CUTLER-When U.S. presidents give a President's Volunteer Service Award to volunteers around the nation, each must have completed 4,000 hours of volunteer work.
Ruby Hall, 87, of Cutler has given over 17,200 hours to RSVP of Washington County, said Lisa Valentine, the program's director.
"She's made four lifetimes of volunteer service in her lifetime. That's amazing!" Valentine added.
SHARON BOPP The Marietta Times
Ruby Hall, 87, of Cutler works on her latest quilt project in her sewing room Friday. A volunteer with over 17,200 hours given to RSVP of Washington County, Hall has donated over 250 quilts to organizations in the county in the past 10 years.
Hall says the first volunteering she did was when she and her late husband Richard were den parents for their three sons who were Cub Scouts.
For nine to 10 years starting in the 1950s, the Halls held Cub Scout meetings in their Marietta living room. As part of their scouting duties, the scouts marched in local parades.
"We practiced marching all over the neighborhood," Hall laughingly remembered.
Accomplishments: Hall has given over 17,200 volunteer hours to RSVP of Washington County; donated more than 250 quilts to county organizations in the past 10 years; and once made 40 pies for the Washington County Fair in nine hours.
Other volunteer work: Hall and her late husband Richard were Cub Scout den parents for nine to 10 years in the 1950s; she also served as a volunteer health representative for the Washington County Extension Office.
After doing volunteer therapy with a child through Easter Seals, Hall was handed a book and recruited as the group's secretary.
She was to find her true forte-fundraising- while serving with Easter Seals.
"She's an amazing fundraiser," Valentine said. "She's very organized, ...(and) people don't tell her 'no.'"
Hall's first money-raising experience was at an annual apple butter stir and sell off, where she was one of about 10 volunteers.
Sensing that Hall had a bent for coming up with fundraising ideas and getting the job done, Easter Seals recruited her again.
"Every time I turned around I got handed a 'book,'" Hall quipped.
In 1962 or 1963, Hall and her family moved to a Cutler farm. She remains in that area today.
Soon she was volunteering as a health representative with the Washington County Extension Office and became involved with the Washington County Farm Bureau.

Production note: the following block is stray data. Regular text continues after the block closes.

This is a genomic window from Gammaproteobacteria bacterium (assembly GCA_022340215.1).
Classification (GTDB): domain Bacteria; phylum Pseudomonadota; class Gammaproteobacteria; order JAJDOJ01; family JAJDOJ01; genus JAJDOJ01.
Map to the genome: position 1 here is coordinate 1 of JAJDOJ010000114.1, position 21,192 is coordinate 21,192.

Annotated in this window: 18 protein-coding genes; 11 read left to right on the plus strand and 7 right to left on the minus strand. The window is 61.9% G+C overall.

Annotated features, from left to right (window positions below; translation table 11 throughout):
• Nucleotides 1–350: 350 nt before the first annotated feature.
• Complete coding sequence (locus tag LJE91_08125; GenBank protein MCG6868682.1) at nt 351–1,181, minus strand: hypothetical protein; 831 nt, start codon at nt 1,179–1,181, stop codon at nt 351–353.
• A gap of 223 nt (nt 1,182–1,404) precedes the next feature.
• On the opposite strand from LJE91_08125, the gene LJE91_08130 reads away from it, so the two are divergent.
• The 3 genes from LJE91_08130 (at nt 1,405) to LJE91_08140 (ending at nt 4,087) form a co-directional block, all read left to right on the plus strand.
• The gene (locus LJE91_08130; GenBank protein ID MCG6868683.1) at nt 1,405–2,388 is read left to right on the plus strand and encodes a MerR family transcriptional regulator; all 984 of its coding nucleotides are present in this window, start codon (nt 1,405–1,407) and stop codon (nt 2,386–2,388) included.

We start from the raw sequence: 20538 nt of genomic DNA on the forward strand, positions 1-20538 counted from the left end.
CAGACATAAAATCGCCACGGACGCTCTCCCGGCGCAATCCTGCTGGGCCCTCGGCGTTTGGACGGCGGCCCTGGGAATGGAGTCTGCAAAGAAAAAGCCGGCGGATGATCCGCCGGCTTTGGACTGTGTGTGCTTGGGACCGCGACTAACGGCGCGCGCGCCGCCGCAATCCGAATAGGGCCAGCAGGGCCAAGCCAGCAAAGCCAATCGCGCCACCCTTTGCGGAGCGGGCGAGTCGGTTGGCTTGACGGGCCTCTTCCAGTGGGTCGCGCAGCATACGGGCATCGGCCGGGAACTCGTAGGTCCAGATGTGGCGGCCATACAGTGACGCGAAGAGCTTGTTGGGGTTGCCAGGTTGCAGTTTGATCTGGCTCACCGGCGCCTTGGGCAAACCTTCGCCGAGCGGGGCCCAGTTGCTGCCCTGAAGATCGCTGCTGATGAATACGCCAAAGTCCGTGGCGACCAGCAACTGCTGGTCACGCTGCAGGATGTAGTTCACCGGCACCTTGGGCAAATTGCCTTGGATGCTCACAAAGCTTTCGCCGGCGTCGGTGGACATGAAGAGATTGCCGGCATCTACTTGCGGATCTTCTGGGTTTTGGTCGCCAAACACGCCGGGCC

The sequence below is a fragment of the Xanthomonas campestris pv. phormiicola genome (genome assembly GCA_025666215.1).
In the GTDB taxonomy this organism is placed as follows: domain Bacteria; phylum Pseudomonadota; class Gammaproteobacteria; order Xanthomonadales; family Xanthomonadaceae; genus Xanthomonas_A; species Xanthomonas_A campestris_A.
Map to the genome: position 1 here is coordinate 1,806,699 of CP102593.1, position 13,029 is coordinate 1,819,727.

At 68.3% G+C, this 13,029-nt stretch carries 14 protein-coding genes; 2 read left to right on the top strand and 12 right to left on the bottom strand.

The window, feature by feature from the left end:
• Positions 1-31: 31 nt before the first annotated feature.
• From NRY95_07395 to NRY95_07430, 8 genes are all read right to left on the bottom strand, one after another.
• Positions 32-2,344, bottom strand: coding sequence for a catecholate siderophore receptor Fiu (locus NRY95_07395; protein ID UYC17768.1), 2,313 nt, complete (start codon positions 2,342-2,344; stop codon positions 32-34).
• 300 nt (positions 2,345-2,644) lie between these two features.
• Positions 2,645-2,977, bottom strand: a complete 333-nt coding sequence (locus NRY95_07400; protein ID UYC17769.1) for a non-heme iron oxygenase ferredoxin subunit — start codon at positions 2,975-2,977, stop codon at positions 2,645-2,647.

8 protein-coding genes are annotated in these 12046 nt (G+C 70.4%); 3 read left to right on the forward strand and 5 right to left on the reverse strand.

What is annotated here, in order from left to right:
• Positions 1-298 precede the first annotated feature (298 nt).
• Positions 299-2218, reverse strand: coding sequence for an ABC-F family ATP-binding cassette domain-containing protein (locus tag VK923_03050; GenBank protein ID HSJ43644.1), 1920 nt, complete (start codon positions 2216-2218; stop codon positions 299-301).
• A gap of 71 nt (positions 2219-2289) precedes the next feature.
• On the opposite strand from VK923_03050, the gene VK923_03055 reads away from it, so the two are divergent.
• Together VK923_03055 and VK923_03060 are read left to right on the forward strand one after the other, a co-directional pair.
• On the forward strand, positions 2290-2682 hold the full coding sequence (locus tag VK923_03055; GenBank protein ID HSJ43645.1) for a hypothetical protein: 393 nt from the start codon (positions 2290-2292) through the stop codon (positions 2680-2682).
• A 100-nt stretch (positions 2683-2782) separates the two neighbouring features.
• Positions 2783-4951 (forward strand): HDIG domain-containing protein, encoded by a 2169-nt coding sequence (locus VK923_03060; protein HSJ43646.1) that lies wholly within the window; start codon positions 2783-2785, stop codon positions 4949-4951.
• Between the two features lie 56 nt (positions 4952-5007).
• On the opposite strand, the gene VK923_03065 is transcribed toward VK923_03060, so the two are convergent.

"I always liked to help people out or I wouldn't have made time to do (volunteering)," said Hall.
"I was doing it for free so why not do something worthwhile?" she added.
As a member of the farm bureau's women's committee, Hall helped with membership drives, the Washington County Fair and more.
During one county fair in the 1970s, Hall was in charge of picking up homemade pies from four churches, that were to be used to raise funds for the farm bureau.
During the four days of the fair, a total of 160 donated pies were needed-or 40 pies per day.
"The first day there were 40 pies. The second day there were only 20 of the 40 pies I needed," Hall said.
The last day of the fair, no pies were made by the church members.
"Somebody's got to make those pies!" Hall thought worriedly.
That somebody was Hall, who made 40 pies that evening in just nine hours.
Quilting became a passion of Hall's after her retirement in 1987, she said. Most of her quilts are donated for raffles and other area fundraisers.
In the last 10 years, Hall said she has stitched and donated over 250 quilts. Each quilt takes her about a month to complete.
"I can make something for this (group) and they can make a little money out of it and it keeps me busy," said Hall.
Hall's quilts have helped raise funds for the fire departments in Bartlett and Barlow, The Ely Chapman Educational Foundation, RSVP, Harmar Bridge Association, Marietta Memorial Hospital and those whose homes have been destroyed by fire.
Valentine did the math on how much Hall has helped organizations raise with her 250-plus quilts.
"You multiply that by $400 or $500 per quilt, and that's a lot of money," she said.
After 32 years with RSVP, Hall recently "retired" from the group's advisory council. Council members have proclaimed her an honorary lifetime advisory council member.
"I'm sure we're going to miss her at the meetings," said Evelyn Worstell, RSVP Advisory Council member. "She always has some very good suggestions on fundraising."
But Hall isn't ready to throw in her fundraising towel just yet.
On Dec. 1, the O'Neill Center in Marietta will host its annual Christmas craft show. RSVP makes and sells chicken and noodles at the event as a fundraiser.
Although Hall has taught Worstell and another RSVP member how to make the dish, Hall admitted "I might go in (to RSVP) that day."